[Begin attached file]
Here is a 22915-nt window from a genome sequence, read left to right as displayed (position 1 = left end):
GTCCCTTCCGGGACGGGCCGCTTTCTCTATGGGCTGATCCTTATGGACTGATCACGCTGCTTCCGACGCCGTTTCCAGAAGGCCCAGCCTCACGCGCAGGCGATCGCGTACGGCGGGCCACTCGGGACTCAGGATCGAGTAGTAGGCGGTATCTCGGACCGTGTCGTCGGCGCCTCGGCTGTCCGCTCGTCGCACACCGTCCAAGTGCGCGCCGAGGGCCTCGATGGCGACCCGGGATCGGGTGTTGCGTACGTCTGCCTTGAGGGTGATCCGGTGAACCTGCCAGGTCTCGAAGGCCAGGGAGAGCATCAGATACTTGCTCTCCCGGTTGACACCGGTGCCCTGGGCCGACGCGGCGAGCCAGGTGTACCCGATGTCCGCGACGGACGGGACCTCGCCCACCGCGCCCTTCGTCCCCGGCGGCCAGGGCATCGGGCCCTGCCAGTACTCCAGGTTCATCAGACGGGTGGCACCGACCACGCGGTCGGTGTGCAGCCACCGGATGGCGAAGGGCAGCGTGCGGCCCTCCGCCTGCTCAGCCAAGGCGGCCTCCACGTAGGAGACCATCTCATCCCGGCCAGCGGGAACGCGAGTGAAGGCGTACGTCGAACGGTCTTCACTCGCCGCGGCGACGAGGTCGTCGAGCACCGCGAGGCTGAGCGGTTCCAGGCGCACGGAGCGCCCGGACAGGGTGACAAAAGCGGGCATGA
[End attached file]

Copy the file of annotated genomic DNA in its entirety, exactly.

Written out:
Here is a 22915-nt window from a genome sequence, read left to right as displayed (position 1 = left end):
GTCCCTTCCGGGACGGGCCGCTTTCTCTATGGGCTGATCCTTATGGACTGATCACGCTGCTTCCGACGCCGTTTCCAGAAGGCCCAGCCTCACGCGCAGGCGATCGCGTACGGCGGGCCACTCGGGACTCAGGATCGAGTAGTAGGCGGTATCTCGGACCGTGTCGTCGGCGCCTCGGCTGTCCGCTCGTCGCACACCGTCCAAGTGCGCGCCGAGGGCCTCGATGGCGACCCGGGATCGGGTGTTGCGTACGTCTGCCTTGAGGGTGATCCGGTGAACCTGCCAGGTCTCGAAGGCCAGGGAGAGCATCAGATACTTGCTCTCCCGGTTGACACCGGTGCCCTGGGCCGACGCGGCGAGCCAGGTGTACCCGATGTCCGCGACGGACGGGACCTCGCCCACCGCGCCCTTCGTCCCCGGCGGCCAGGGCATCGGGCCCTGCCAGTACTCCAGGTTCATCAGACGGGTGGCACCGACCACGCGGTCGGTGTGCAGCCACCGGATGGCGAAGGGCAGCGTGCGGCCCTCCGCCTGCTCAGCCAAGGCGGCCTCCACGTAGGAGACCATCTCATCCCGGCCAGCGGGAACGCGAGTGAAGGCGTACGTCGAACGGTCTTCACTCGCCGCGGCGACGAGGTCGTCGAGCACCGCGAGGCTGAGCGGTTCCAGGCGCACGGAGCGCCCGGACAGGGTGACAAAAGCGGGCATGA